Conn. (WTNH) — With the state’s COVID-19 test positivity rate over the past seven days above 5%, health experts are watching the BA.2 variant become more dominant here, like other states including New Jersey and New York.

“They don’t seem to be rising as quickly as they were during the omicron surge. So hopefully with vaccinations and boosters and the people, a lot of people that got omicron during the last surge, we’re hoping the impact will be more limited,” said Dr. Albert Shaw, a Yale Medicine infectious diseases physician.

Shaw urges people to get their first booster if they have not. He reminds people that the boosters still do a very good job of protecting people from the serious outcomes of COVID-19 like hospitalizations and death.

When asked why some people who are exposed to COVID do not contract the virus, he said the reasons are diverse.

“There can be some individuals that may even have had COVID because there are a lot of asymptomatic infections and so combined with the effects, hopefully of vaccination, they have some protection they didn’t know about,” Shaw said.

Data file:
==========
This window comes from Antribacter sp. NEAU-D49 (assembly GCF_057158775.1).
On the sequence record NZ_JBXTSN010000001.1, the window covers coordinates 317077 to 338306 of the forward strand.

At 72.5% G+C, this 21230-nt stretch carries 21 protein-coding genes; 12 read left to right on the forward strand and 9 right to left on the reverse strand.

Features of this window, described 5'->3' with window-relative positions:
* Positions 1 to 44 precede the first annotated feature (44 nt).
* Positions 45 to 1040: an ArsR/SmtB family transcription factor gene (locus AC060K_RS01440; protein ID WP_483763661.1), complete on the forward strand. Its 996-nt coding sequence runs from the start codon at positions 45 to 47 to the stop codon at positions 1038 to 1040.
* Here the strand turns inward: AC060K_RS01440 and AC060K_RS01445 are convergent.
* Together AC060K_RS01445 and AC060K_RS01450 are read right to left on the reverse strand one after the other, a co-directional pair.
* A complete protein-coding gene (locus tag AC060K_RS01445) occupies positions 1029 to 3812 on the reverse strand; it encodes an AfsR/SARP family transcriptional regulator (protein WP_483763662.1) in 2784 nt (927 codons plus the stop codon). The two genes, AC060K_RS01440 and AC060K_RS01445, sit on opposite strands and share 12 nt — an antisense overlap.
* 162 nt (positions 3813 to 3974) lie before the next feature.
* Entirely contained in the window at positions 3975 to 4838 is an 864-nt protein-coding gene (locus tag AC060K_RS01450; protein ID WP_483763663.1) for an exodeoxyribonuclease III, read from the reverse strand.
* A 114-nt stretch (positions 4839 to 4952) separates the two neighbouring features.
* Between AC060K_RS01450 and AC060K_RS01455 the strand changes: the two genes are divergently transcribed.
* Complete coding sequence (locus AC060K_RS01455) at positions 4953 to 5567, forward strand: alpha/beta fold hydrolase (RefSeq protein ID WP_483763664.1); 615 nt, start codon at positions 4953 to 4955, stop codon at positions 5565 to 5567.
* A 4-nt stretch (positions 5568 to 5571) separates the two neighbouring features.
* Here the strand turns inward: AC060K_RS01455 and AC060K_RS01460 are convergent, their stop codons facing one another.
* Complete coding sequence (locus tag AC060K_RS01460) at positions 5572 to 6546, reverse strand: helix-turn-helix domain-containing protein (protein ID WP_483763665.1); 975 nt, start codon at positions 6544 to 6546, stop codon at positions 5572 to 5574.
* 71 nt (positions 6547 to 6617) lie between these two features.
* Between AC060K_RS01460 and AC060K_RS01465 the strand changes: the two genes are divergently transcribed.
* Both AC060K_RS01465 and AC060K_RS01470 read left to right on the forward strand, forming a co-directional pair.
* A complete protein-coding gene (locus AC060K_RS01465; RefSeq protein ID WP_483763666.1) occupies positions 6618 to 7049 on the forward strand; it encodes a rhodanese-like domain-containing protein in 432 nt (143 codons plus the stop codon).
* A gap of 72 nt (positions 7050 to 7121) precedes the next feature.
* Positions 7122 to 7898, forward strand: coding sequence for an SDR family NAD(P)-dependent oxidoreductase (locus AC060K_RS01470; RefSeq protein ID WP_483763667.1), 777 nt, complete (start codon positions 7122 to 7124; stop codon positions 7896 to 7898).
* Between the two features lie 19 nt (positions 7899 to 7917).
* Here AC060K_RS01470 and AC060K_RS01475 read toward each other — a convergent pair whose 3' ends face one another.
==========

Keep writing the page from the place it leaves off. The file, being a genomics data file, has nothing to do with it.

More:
He said it is also possible that some people have immune cells from other types of coronavirus infections that can cause mild common cold symptoms and develop a generic variation to protect them.

WEB EXTRA: Dr. Albert Shaw, a Yale Medicine infectious diseases physician, discusses these topics

Shaw weighed in on households dropping or keeping COVID protocols as most of the public has opened up.

“I think it’s still totally fine to continue to wear a mask, particularly in indoor settings where we don’t know the vaccination status of those around us, and particularly as we’re entering kind of an unknown phase of increased BA.2 transmission,” Shaw said.

According to the Connecticut Department of Public Health, COVID cases in the City of New Haven have gone up by 169 since last Friday, just slightly ahead of Greenwich and Stamford, all three leading the state.